López Obrador decided that the raffle would continue, but the prize would no longer be the plane.
Instead, a “token” cash prize would be awarded divided among 100 winners. Each winner would receive 20 million pesos, the equivalent of around 1 million dollars, depending on the exchange rate.
At that time, the government expected to sell approximately 6 million tickets at 500 pesos each, about $ 25. The money raised would be used to pay the winners, and the surplus funds would go toward donating medical equipment to the public health system, and would also help maintain the plane before any eventual sale.
That plan, of course, needed people to buy the raffle tickets. And 500 pesos is a high price in a country where government statistics show that the average household only earned 16,500 pesos per month in 2018, about 825 dollars.
That was probably one of the reasons why the sale of the raffle tickets for the presidential plane was not so wide. The original plan to hold the giveaway in May was delayed due to lack of sales.
Then came the coronavirus pandemic, which hit Mexico hard. More than 675,000 cases and 71,000 deaths have been recorded.
The purpose of the raffle changed again. Now the López Obrador administration touts surplus raffle proceeds as a resource to support the government’s battle against the pandemic. But it is unlikely to get very far.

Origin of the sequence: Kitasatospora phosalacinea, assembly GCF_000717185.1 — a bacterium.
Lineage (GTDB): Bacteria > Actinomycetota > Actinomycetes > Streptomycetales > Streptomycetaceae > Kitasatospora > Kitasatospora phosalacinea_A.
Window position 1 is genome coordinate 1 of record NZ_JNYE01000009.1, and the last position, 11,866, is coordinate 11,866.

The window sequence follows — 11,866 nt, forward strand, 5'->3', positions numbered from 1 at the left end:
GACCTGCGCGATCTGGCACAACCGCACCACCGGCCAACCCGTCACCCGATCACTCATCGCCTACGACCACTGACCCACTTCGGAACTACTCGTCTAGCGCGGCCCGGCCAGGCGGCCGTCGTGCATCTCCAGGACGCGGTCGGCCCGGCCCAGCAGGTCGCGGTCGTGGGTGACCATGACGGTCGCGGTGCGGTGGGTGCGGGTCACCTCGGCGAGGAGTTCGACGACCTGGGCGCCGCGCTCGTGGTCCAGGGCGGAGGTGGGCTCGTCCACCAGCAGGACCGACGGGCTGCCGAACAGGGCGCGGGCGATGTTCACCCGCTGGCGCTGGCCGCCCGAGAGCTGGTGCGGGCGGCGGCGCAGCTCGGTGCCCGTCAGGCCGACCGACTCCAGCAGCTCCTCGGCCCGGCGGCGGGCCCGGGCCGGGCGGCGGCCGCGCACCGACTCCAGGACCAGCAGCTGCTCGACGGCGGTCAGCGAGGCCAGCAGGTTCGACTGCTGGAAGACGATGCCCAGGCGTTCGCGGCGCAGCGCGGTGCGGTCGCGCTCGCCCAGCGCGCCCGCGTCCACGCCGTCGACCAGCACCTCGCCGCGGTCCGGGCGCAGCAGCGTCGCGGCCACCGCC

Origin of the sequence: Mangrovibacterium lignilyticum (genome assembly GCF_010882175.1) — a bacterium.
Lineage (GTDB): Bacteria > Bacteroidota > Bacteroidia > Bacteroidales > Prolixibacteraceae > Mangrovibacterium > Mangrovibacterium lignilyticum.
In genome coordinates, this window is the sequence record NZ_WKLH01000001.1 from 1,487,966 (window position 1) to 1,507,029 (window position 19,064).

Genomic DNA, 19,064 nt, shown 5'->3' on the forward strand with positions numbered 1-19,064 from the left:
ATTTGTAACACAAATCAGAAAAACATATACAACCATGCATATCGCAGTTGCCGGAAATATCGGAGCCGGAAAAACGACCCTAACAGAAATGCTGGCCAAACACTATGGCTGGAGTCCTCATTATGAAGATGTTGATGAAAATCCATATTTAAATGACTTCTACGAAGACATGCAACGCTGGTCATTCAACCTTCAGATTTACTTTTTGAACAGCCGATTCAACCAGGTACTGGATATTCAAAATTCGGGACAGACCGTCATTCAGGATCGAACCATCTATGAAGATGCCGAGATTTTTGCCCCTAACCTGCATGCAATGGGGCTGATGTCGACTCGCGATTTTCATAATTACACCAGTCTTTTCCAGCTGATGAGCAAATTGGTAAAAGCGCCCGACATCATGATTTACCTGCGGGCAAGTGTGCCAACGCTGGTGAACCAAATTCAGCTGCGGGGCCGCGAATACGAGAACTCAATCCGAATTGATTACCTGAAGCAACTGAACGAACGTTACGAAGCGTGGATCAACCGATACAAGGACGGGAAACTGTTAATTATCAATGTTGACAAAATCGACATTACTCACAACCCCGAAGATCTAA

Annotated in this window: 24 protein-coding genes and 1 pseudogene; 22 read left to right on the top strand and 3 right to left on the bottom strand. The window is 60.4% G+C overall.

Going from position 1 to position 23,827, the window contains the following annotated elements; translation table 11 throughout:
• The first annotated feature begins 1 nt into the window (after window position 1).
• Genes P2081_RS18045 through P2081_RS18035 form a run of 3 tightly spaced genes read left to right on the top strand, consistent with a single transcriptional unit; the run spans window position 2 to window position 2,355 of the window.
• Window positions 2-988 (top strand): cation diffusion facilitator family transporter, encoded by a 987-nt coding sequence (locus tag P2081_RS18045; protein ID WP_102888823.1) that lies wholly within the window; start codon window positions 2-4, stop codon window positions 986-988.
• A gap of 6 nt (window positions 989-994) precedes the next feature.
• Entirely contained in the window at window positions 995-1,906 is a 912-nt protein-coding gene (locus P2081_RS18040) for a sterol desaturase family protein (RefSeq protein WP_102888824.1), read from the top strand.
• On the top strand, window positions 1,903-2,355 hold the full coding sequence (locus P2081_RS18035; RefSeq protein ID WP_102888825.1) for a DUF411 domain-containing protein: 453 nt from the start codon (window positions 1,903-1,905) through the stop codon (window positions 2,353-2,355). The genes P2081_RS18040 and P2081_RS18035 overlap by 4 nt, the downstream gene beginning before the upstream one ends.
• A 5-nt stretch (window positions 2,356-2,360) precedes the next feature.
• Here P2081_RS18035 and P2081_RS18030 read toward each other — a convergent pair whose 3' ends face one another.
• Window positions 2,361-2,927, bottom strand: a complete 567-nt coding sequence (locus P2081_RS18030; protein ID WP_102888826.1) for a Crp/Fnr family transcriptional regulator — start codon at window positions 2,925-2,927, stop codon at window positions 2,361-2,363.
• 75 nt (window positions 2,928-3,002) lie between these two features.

The final math
As of September 11, the government said it had sold just under 4.2 million tickets valued at a total of about $ 105 million. The final amount is likely to be slightly higher, as tickets were sold until September 15.
Of the earnings announced so far, the government will owe roughly 95%, or about $ 100 million, to the 100 winning tickets this Tuesday. That leaves about $ 5 million remaining, which the government plans to donate to the public health system.
But if the money were distributed evenly among the 951 public health facilities that treat COVID-19 patients in the country, each facility would receive just over $ 5,000.
Or they might be lucky. The federal government has also effectively included its public hospitals in the raffle, purchasing and distributing around 1,000 tickets for each facility. Which is around 1 million tickets with a total value of roughly $ 25 million. If any hospital wins a winning ticket, they will be allowed to use the million dollars in winnings to buy medical equipment.
Also, if no one claims a winning number, that sum will also be donated to hospitals. But it is a game of chance.
For months, critics have accused the Mexican government of failing to adequately provide hospitals with protective equipment or medical supplies throughout the pandemic, something the administration has denied to CNN.
Critics have also not failed to point out that announcing that hospitals could now make more money is not the same as developing a budget that adequately meets public health needs. In their eyes, the raffle is a public relations distraction.
So who wins the presidential plane raffle?
All of this culminated in a 2.5-hour performance by the screaming children of the National Lottery, as they read sets of numbers.
The contest was created to rid the presidency of an aircraft and was transformed into a campaign that aims to raise funds to combat covid-19. The winners of the presidential plane raffle will be announced in the coming days.
For the sake of the public health system in Mexico, many hope that the winners will include public hospitals.
Natalie Gallón and Karol Suárez, both from CNN, contributed to this report.